Kadner: Money woes in struggling Dolton
By Phil Kadner firstname.lastname@example.org May 24, 2013 9:56PM
Dolton Mayor Riley Rogers (right) speaks with village manager Clem Balanoff (left) earlier this year. Three former employees appointed by Riley have sued the village for what they say are politically motivated firings. | File photo
Updated: June 27, 2013 6:54AM
Newly elected Dolton Mayor Riley Rogers on Friday assured elderly residents that they would be allowed to live at the Dorchester Senior Center for the rest of his four-year term.
But while the village owns the building, it’s running out of money to maintain it.
Rogers’ announcement came as a surprise because another newspaper had reported that he planned to close the apartment building.
The new mayor discovered upon taking office this month that Dolton has massive debt, according to a source. The word “bankruptcy” was mentioned to me, but no one would talk about that on the record.
And the Dorchester is one of the reasons for Dolton’s financial problems, according to the mayor — draining about $500,000 from the village budget in 2012 and hundreds of thousands of dollars each year during the previous decade.
Management companies have been hired to run the senior building, but questions have arisen about their fiscal accountability.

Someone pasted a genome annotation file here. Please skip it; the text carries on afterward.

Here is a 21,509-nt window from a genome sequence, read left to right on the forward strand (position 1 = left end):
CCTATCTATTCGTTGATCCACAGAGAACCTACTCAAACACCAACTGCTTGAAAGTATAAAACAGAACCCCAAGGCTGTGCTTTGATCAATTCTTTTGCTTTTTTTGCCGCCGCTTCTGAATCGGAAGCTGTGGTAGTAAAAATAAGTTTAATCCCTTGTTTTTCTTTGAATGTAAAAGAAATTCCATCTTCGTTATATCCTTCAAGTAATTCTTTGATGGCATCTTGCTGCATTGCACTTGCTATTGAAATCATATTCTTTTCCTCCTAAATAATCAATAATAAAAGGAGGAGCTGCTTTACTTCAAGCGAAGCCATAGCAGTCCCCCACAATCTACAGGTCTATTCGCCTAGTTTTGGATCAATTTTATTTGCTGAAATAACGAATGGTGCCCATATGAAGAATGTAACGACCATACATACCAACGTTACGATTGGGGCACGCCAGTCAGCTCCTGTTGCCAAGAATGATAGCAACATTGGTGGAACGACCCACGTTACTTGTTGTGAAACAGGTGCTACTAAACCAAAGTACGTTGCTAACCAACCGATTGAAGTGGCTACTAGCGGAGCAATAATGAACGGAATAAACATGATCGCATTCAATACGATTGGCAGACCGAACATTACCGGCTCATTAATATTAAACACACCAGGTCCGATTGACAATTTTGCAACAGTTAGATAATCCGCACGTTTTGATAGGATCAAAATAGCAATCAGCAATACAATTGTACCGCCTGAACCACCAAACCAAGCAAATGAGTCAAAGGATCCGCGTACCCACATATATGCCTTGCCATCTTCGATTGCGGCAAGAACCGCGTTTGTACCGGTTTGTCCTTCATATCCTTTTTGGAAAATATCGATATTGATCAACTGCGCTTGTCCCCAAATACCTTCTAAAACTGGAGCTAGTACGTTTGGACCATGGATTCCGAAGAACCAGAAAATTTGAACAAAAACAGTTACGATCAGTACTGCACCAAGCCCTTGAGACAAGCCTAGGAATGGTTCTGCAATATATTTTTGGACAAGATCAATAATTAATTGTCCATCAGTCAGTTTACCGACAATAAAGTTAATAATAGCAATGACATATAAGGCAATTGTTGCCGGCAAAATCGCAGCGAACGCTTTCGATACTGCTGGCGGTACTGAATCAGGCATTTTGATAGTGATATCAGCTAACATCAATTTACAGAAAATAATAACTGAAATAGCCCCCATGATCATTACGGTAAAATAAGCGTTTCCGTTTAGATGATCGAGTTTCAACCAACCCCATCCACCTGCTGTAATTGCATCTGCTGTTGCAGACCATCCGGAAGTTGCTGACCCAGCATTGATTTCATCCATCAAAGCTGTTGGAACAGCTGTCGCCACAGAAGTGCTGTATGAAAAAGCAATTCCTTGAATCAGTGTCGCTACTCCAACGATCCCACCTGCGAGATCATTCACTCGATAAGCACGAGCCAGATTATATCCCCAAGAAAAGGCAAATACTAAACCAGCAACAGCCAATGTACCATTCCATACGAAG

The 124-room building for people 65 and older has only 60 apartments rented.
Categorized by the state as a supportive living facility for low-income residents, the building’s top rent was recently boosted to $1,300 a month, but most are far less expensive, I was told.
For their money, residents get three meals a day, transportation to shopping, certified nursing assistants available 24 hours a day and laundry service if they wish it.
In recent years, suspicion has grown that the Dorchester was used as a patronage plum for the relatives of mayors.
Victor Shaw, the son of former Mayor William Shaw, was in charge of operating the facility for a time, and the village also awarded him a $1.4 million contract for the Dorchester, part of a $10 renovation project funded by the village.
A federal grand jury is now exploring what happened to that money, and subpoenas have been received by the village.
After Mayor Shaw died, Ronald Lewis took over as mayor, and the village soon awarded the building’s management contract to LL Care and Fitness, a company owned by Lewis’ daughter, Angelique Lewis. That company still operates the Dorchester and a village fitness center.
She had worked for management at the Dorchester while it was controlled by the Shaws and apparently put together her own management company after her father became mayor.
Despite the village-subsidized renovation project, done prior to LL Care taking over, at least one wheelchair lift was apparently out of commission for weeks this year and a second has undergone repeated repairs.
Neither lift was replaced as part of the renovation project nor were the elevators, which apparently are old and in need of constant and expensive maintenance.